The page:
Take a break for a moment and imagine the end of the world. You are at your favorite beach in a delightful American coastal town. You are with your family swimming and sunbathing under the sunny skies.
Far out in the ocean, a lone Russian Poseidon submarine prowls the depths. Deep inside the cold dark machine turbines are spinning in a deafening roar. Somewhere inside the boat is a computer quietly calculating its position and velocity. Then a signal is received from a distant satellite. In the span of only a few microseconds, the signal is deciphered and plotted. The computer confirms the position and then sends a firing signal, activating a neutron gun. In only a few nanoseconds, neutrons propagate to the center of the Plutonium sphere. At about the same time, another pulse arrives at a set of detonators; exploding them. The shock detonates explosives, and a wave of force squeezes down the sphere. Somewhere inside the dense imploding orb, a neutron collides with a Plutonium atom.
It begins trivial at first, then the reaction doubles and doubles again. In nanoseconds X-rays are pouring out of the pit. The intense radiation is eating away at the foam liner of the bomb, turning it into plasma.
Outside the weapon is still mostly intact, but not for much longer.
Inside the bomb the growing cloud of plasma is squeezing on the secondary, rapidly compressing it down to the density of the sun’s core. Deep Inside the secondary is another Plutonium bomb, and the intense pressures is pushing it to super criticality. In the ensuring heat and pressure rivaling the sun, the fusion fuel ignites.
Before The Poseidon can bulge or even move, the resulting fireball consumes the submarine. The immense explosion presses against the ocean, propelling billions of tons of water upward and outward.
Then your vacation is interrupted when a great wave washes over the beach. With its immense energy the swell rips away at any structure it encounters. With your last bit of strength you try to swim, but the fury of debri and radioactive water pull you under.
Is this story even plausible for the end of the world?
The Poseidon is a rumored new monster weapon of the Russian navy, and the largest torpedo ever built. A.K.A as KANYON by the CIA. Measuring sixty feet long, the six foot wide torpedo is itself nuclear powered. Launched from a specialized submarine, it is designed to cross entire oceans at up to 70 knots. In terrestrial terms that is 80 miles per hour. The weapon is fully autonomous and is speculated to carry a heavy one hundred megaton thermonuclear warhead. That is twice the firepower of the Tsar bomb exploded on October 30th 1961. However the researcher H Sutton believes that the bomb is only 2 megatons and salted to enhance radioactivity.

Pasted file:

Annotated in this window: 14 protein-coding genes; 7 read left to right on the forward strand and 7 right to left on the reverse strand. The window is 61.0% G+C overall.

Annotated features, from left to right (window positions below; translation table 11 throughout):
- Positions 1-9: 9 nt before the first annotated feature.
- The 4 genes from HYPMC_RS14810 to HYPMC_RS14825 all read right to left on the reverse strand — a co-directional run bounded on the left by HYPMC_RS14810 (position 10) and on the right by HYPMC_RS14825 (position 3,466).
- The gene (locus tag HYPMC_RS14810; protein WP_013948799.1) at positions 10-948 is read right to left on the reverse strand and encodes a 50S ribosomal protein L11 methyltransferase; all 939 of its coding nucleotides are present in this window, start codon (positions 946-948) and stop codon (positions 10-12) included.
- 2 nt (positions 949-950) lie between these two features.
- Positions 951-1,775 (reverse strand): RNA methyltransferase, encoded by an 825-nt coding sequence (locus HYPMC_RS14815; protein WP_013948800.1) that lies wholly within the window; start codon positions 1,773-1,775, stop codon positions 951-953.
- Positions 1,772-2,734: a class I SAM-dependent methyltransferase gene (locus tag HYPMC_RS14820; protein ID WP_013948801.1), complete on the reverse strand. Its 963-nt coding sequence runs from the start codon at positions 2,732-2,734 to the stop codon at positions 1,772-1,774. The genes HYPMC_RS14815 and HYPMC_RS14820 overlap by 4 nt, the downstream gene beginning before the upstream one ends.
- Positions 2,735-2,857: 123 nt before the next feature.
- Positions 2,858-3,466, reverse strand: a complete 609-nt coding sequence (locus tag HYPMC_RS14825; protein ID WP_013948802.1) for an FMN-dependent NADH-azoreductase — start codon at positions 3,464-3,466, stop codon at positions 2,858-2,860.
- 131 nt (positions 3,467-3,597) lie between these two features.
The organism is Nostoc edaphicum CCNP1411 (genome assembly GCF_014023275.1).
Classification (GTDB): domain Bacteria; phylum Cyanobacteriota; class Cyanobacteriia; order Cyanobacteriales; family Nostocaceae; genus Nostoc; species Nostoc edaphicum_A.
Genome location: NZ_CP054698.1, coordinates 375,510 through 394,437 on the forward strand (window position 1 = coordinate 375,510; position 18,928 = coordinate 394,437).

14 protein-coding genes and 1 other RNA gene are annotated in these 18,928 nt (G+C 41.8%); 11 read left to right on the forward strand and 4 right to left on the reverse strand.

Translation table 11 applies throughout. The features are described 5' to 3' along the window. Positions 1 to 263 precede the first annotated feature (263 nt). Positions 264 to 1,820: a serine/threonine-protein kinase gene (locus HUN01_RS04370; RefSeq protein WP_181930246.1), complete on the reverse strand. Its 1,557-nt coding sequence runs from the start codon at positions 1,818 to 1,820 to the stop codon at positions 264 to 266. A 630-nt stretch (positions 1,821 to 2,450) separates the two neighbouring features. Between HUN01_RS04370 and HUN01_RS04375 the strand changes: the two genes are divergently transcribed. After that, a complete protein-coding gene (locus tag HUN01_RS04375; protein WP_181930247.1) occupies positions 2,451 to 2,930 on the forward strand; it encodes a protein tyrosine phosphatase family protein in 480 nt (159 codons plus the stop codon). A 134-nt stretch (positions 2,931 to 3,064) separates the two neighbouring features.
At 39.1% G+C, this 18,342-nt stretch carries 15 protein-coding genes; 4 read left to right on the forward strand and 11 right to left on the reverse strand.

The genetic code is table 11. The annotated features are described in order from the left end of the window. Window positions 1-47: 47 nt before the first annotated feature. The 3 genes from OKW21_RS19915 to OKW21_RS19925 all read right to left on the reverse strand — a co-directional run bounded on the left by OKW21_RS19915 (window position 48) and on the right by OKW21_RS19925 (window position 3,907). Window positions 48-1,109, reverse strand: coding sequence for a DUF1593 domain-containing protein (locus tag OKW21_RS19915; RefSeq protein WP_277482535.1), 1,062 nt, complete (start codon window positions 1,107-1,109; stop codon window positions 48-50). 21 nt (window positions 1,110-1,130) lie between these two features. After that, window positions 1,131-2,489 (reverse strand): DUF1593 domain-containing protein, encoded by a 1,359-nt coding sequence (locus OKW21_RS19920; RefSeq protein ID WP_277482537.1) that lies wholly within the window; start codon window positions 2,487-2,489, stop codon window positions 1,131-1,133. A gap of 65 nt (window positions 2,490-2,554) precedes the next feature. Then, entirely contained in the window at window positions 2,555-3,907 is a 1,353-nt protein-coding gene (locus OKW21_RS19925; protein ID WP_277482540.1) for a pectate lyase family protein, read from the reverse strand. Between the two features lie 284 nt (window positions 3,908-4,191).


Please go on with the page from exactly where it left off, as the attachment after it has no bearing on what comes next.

While you drink your crisp beer, let’s imagine for a moment that tensions are high with Russia. We are right back to a situation like the Cuban Missile Crisis, and tomorrow is uncertain.
Why then are you vacationing on the beach?
High up in the Kremlin, the order is given to launch. Assuming that the weapon is deployed close to the Russian shore at Saint Petersburg, and is targeted for Washington DC. That is a distance of 3895 miles. Traveling at a speed of 80 miles per hour, the Poseidon would take two days to arrive at DC. Meanwhile the weapon would have to navigate currents, the listening posts of the SOSUS global sonar network, and American attack submarines.
But at a speed of 70 knots, the torpedo could still evade American attack submarines. It is deliberately engineered to outrun modern torpedoes and the best submarines in service today.
Should all the evasions be successful, the Poseidon arrives off the coast of Washington DC and detonates in deep water.
That however might not be cataclysmic. Water is a vastly different beast than the atmosphere. It is incompressible, and it carries a tremendous heat capacity.
Any explosion pressing against an incompressible fluid must expend tremendous pressure, and that pressure is subtracted from the growing bubble. But it is this expansion that also cools the bubble. Much of the immense heat of a nuclear event will also be lost to phase changes, as the water flashes into steam.
Department of Defense models predict that a nuclear explosion will be diminished to hot water in about six seconds and that no bubbles will reach the surface for bursts below 2000 feet.
There is also evidence that the continental shelf would muffle the tsunami wave down to that of a bad storm, but serious radioactive contamination is still a problem.
Sutton also said that the slow response of the weapon only makes it capable of retaliatory strikes, following the start of a conflict.
But it might be capable of persisting in the ocean for months, on account of its nuclear reactor. Sutton said that the Russians are investigating using the torpedo as a mine.
Throughout history governments have built absurdly impractical weapons. The pilots that dropped the Soviet Tsar bomb barely escaped the explosion, and the fallout could have contaminated the Soviet Union. The detonation of even a single Poseidon would poison vast stretches of ocean and hurl tsunamis at the attacker, because they have been known to cross entire oceans.